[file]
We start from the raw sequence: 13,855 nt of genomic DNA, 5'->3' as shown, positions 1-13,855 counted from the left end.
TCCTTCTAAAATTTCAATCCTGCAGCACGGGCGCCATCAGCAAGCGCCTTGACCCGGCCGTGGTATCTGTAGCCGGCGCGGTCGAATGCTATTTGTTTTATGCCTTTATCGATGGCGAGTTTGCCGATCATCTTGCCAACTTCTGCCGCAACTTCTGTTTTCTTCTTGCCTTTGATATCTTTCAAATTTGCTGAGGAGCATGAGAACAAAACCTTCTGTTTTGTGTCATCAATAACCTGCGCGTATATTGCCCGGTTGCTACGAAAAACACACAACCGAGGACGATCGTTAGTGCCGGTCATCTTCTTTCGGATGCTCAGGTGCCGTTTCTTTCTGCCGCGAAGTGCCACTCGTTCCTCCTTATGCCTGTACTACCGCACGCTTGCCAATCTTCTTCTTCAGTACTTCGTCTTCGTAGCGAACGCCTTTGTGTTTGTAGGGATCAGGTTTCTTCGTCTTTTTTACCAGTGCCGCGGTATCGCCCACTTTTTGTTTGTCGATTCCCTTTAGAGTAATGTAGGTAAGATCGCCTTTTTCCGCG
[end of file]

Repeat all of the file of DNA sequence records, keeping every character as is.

We start from the raw sequence: 13,855 nt of genomic DNA, 5'->3' as shown, positions 1-13,855 counted from the left end.
TCCTTCTAAAATTTCAATCCTGCAGCACGGGCGCCATCAGCAAGCGCCTTGACCCGGCCGTGGTATCTGTAGCCGGCGCGGTCGAATGCTATTTGTTTTATGCCTTTATCGATGGCGAGTTTGCCGATCATCTTGCCAACTTCTGCCGCAACTTCTGTTTTCTTCTTGCCTTTGATATCTTTCAAATTTGCTGAGGAGCATGAGAACAAAACCTTCTGTTTTGTGTCATCAATAACCTGCGCGTATATTGCCCGGTTGCTACGAAAAACACACAACCGAGGACGATCGTTAGTGCCGGTCATCTTCTTTCGGATGCTCAGGTGCCGTTTCTTTCTGCCGCGAAGTGCCACTCGTTCCTCCTTATGCCTGTACTACCGCACGCTTGCCAATCTTCTTCTTCAGTACTTCGTCTTCGTAGCGAACGCCTTTGTGTTTGTAGGGATCAGGTTTCTTCGTCTTTTTTACCAGTGCCGCGGTATCGCCCACTTTTTGTTTGTCGATTCCCTTTAGAGTAATGTAGGTAAGATCGCCTTTTTCCGCG